Foote’s central concern is the exploration of exotic and native plants, birds and insects.View more
Foreman’s work is often concerned with taking everyday mundane objects and resetting them, so they can be viewed as precious and beautiful.
Her work can be viewed in two ways, as small icon-like pieces and as a work in its entirety. The difficulty in this is to create an innate sense of balance, wherein the viewer’s eye is not pulled in any one direction, but rather “floats” across the surface picking up different aspects.
Foreman’s recent work is the residence it takes up between Taranaki and the south of France, the collision of two landscapes. Foreman has a deep connection to both landscapes, but it is the type of romantic connection born out of distance and separation.View more
Melding the inspiration of the rich diversity of European art, history and culture with her New Zealand roots and the cultures of the Pacific, Marian Fountain uses the female form, plant life and the animal kingdom, often in states of metamorphosis, to explore themes of fertility, womanhood, conflict, change and growth.View more
Roy Good was one of a group of abstract artists in New Zealand in the 1970s that rejected the more populat local subjects and styles and aspired to the difficult standards of international modernism.
Roy Good’s abstract paintings are minimalist in form, but carry a sublime painterly subtlety when viewed at close hand. Within panels of each work, the colours are intensely worked, although the surface is often pared back so that from a distance it appears smooth.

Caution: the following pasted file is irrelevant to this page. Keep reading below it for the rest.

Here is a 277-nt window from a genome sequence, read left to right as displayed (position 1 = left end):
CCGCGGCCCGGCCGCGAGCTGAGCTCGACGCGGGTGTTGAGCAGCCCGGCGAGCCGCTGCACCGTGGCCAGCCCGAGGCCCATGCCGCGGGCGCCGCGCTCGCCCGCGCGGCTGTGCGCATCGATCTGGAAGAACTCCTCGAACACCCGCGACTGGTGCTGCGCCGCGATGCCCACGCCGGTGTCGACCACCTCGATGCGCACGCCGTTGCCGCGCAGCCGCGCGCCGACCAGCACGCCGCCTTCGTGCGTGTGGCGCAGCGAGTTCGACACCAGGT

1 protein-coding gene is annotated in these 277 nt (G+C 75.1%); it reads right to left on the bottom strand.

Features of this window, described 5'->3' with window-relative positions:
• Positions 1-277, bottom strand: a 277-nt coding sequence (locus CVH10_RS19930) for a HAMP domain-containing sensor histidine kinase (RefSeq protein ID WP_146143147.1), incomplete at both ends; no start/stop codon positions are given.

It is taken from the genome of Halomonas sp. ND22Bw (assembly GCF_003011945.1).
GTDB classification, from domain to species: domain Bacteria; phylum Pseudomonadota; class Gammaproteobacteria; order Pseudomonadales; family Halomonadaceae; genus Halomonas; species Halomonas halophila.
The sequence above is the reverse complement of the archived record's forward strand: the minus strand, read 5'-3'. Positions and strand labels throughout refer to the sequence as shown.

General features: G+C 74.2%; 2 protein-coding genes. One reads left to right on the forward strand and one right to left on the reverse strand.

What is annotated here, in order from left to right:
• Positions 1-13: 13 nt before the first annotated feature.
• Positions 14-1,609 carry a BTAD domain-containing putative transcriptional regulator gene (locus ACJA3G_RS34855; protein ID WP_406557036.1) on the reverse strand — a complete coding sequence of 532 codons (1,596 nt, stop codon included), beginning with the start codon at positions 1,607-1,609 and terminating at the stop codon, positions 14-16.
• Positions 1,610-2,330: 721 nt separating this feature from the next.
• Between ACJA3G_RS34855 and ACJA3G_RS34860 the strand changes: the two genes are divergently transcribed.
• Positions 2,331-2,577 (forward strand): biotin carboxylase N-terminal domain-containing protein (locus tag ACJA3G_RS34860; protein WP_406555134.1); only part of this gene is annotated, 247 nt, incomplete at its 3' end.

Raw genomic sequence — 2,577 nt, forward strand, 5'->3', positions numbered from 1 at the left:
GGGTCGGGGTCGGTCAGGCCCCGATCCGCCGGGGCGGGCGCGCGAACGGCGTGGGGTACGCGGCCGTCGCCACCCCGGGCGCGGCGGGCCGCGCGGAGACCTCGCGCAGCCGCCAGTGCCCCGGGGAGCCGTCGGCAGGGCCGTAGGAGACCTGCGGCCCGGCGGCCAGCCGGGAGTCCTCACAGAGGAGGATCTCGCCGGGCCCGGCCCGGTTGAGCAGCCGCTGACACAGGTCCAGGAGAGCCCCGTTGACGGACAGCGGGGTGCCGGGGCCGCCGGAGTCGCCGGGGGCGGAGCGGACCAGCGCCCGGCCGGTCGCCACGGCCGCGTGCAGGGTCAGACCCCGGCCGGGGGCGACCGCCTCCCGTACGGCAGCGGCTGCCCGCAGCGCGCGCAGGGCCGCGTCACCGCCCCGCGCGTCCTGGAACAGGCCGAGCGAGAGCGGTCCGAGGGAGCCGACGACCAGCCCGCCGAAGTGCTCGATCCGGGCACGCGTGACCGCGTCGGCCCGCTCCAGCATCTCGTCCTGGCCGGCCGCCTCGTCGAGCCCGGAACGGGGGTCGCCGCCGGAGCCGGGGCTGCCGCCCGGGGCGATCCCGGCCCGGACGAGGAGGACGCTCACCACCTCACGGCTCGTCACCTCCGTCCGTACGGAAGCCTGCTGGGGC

One of the first exponents of shaped canvases in New Zealand, Good has employed shaped supports since the early 1970s.View more
Aroha Gossage graduated with a Masters of Art & Design (Honours) in 2015, Auckland University of Technology. Iwi (tribe) of Ngati Wai, Ngati Ati Awa and the hapu (sub-tribe) Ngati Ruahine/Ruanui, Ngati Manuhiri.
Aroha Gossage’s paintings relate to concepts of tangata whenua (people of the land), whakapapa (genealogy) and turangawaewae (a place to stand) and are informed by cultural, historical and spiritual connections to whenua (land).View more
Hannah Kidd has quickly risen to critical acclaim with her distinctive and unique work. She is inspired by observations from her immediate surroundings and she often substitutes animals for humans in her tableaux of familiar social situations and behavior.
Kidd’s sculptures are constructed from pieces of steel and corrugated iron. Using bolt cutters, tin snips, and a mig welder, she welds them together on a scale ranging from butterflies to bulls.View more
Richard Mathieson’s 3 meter high sand cast bronze sculpture, ‘Round Tree – A Medal Tree’, is currently on display outside ARTIS Gallery.
Richard studied sculpture under Greer Twiss and Christine Hellyar at Elam School of Fine Arts and became a member of the New Zealand Medallion Group in 1999.